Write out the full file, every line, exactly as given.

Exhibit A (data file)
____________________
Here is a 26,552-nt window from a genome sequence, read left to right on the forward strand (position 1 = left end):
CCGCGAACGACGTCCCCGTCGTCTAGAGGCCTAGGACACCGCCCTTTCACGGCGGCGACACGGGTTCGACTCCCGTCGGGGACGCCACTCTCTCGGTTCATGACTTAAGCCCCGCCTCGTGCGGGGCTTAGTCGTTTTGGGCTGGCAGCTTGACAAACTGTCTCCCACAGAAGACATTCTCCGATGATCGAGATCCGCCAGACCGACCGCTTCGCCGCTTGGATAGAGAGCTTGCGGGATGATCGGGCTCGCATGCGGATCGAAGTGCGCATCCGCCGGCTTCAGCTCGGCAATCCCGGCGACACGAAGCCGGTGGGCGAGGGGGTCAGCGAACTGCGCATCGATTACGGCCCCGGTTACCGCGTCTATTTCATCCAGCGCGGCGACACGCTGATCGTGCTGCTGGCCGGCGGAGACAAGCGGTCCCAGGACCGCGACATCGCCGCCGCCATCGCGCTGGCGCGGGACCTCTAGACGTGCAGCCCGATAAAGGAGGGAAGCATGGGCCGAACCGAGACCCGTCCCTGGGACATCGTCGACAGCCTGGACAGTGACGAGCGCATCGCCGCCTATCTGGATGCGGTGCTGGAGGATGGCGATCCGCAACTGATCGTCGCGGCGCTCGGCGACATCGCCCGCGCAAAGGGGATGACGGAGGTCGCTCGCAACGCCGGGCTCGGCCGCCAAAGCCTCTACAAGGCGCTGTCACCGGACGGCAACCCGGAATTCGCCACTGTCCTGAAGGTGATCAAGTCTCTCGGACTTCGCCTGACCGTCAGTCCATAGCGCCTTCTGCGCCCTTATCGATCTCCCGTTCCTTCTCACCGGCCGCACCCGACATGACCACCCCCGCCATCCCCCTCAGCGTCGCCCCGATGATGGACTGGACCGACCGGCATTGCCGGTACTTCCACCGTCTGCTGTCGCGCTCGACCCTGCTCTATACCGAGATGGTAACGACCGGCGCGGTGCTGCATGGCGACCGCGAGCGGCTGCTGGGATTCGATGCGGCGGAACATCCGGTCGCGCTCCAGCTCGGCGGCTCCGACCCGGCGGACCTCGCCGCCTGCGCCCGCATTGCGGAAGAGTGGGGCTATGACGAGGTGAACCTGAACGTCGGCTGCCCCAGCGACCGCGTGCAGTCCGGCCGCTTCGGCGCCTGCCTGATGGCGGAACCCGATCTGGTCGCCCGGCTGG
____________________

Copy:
Here is a 26,552-nt window from a genome sequence, read left to right on the forward strand (position 1 = left end):
CCGCGAACGACGTCCCCGTCGTCTAGAGGCCTAGGACACCGCCCTTTCACGGCGGCGACACGGGTTCGACTCCCGTCGGGGACGCCACTCTCTCGGTTCATGACTTAAGCCCCGCCTCGTGCGGGGCTTAGTCGTTTTGGGCTGGCAGCTTGACAAACTGTCTCCCACAGAAGACATTCTCCGATGATCGAGATCCGCCAGACCGACCGCTTCGCCGCTTGGATAGAGAGCTTGCGGGATGATCGGGCTCGCATGCGGATCGAAGTGCGCATCCGCCGGCTTCAGCTCGGCAATCCCGGCGACACGAAGCCGGTGGGCGAGGGGGTCAGCGAACTGCGCATCGATTACGGCCCCGGTTACCGCGTCTATTTCATCCAGCGCGGCGACACGCTGATCGTGCTGCTGGCCGGCGGAGACAAGCGGTCCCAGGACCGCGACATCGCCGCCGCCATCGCGCTGGCGCGGGACCTCTAGACGTGCAGCCCGATAAAGGAGGGAAGCATGGGCCGAACCGAGACCCGTCCCTGGGACATCGTCGACAGCCTGGACAGTGACGAGCGCATCGCCGCCTATCTGGATGCGGTGCTGGAGGATGGCGATCCGCAACTGATCGTCGCGGCGCTCGGCGACATCGCCCGCGCAAAGGGGATGACGGAGGTCGCTCGCAACGCCGGGCTCGGCCGCCAAAGCCTCTACAAGGCGCTGTCACCGGACGGCAACCCGGAATTCGCCACTGTCCTGAAGGTGATCAAGTCTCTCGGACTTCGCCTGACCGTCAGTCCATAGCGCCTTCTGCGCCCTTATCGATCTCCCGTTCCTTCTCACCGGCCGCACCCGACATGACCACCCCCGCCATCCCCCTCAGCGTCGCCCCGATGATGGACTGGACCGACCGGCATTGCCGGTACTTCCACCGTCTGCTGTCGCGCTCGACCCTGCTCTATACCGAGATGGTAACGACCGGCGCGGTGCTGCATGGCGACCGCGAGCGGCTGCTGGGATTCGATGCGGCGGAACATCCGGTCGCGCTCCAGCTCGGCGGCTCCGACCCGGCGGACCTCGCCGCCTGCGCCCGCATTGCGGAAGAGTGGGGCTATGACGAGGTGAACCTGAACGTCGGCTGCCCCAGCGACCGCGTGCAGTCCGGCCGCTTCGGCGCCTGCCTGATGGCGGAACCCGATCTGGTCGCCCGGCTGG